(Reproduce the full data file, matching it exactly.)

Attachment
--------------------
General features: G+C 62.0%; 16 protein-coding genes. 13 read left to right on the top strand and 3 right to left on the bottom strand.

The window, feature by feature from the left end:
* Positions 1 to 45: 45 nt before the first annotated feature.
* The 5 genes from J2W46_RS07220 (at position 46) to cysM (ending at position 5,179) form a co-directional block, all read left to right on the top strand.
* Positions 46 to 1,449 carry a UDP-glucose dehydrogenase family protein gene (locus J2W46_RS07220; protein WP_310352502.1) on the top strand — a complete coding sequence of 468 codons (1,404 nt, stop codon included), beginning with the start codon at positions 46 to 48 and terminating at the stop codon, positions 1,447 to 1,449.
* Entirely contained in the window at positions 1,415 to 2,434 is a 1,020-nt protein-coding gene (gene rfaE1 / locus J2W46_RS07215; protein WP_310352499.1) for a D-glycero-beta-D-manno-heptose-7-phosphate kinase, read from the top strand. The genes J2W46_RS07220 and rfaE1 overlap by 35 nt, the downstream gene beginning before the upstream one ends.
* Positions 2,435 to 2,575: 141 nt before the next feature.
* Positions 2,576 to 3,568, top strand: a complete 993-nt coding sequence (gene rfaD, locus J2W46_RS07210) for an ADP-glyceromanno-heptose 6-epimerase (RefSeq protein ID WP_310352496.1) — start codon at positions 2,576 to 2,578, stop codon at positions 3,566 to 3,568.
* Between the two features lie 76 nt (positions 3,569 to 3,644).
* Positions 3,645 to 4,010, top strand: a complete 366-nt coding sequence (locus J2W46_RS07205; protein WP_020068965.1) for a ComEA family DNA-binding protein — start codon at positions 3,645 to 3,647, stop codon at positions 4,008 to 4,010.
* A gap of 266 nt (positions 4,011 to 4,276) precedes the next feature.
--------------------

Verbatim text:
General features: G+C 62.0%; 16 protein-coding genes. 13 read left to right on the top strand and 3 right to left on the bottom strand.

The window, feature by feature from the left end:
* Positions 1 to 45: 45 nt before the first annotated feature.
* The 5 genes from J2W46_RS07220 (at position 46) to cysM (ending at position 5,179) form a co-directional block, all read left to right on the top strand.
* Positions 46 to 1,449 carry a UDP-glucose dehydrogenase family protein gene (locus J2W46_RS07220; protein WP_310352502.1) on the top strand — a complete coding sequence of 468 codons (1,404 nt, stop codon included), beginning with the start codon at positions 46 to 48 and terminating at the stop codon, positions 1,447 to 1,449.
* Entirely contained in the window at positions 1,415 to 2,434 is a 1,020-nt protein-coding gene (gene rfaE1 / locus J2W46_RS07215; protein WP_310352499.1) for a D-glycero-beta-D-manno-heptose-7-phosphate kinase, read from the top strand. The genes J2W46_RS07220 and rfaE1 overlap by 35 nt, the downstream gene beginning before the upstream one ends.
* Positions 2,435 to 2,575: 141 nt before the next feature.
* Positions 2,576 to 3,568, top strand: a complete 993-nt coding sequence (gene rfaD, locus J2W46_RS07210) for an ADP-glyceromanno-heptose 6-epimerase (RefSeq protein ID WP_310352496.1) — start codon at positions 2,576 to 2,578, stop codon at positions 3,566 to 3,568.
* Between the two features lie 76 nt (positions 3,569 to 3,644).
* Positions 3,645 to 4,010, top strand: a complete 366-nt coding sequence (locus J2W46_RS07205; protein WP_020068965.1) for a ComEA family DNA-binding protein — start codon at positions 3,645 to 3,647, stop codon at positions 4,008 to 4,010.
* A gap of 266 nt (positions 4,011 to 4,276) precedes the next feature.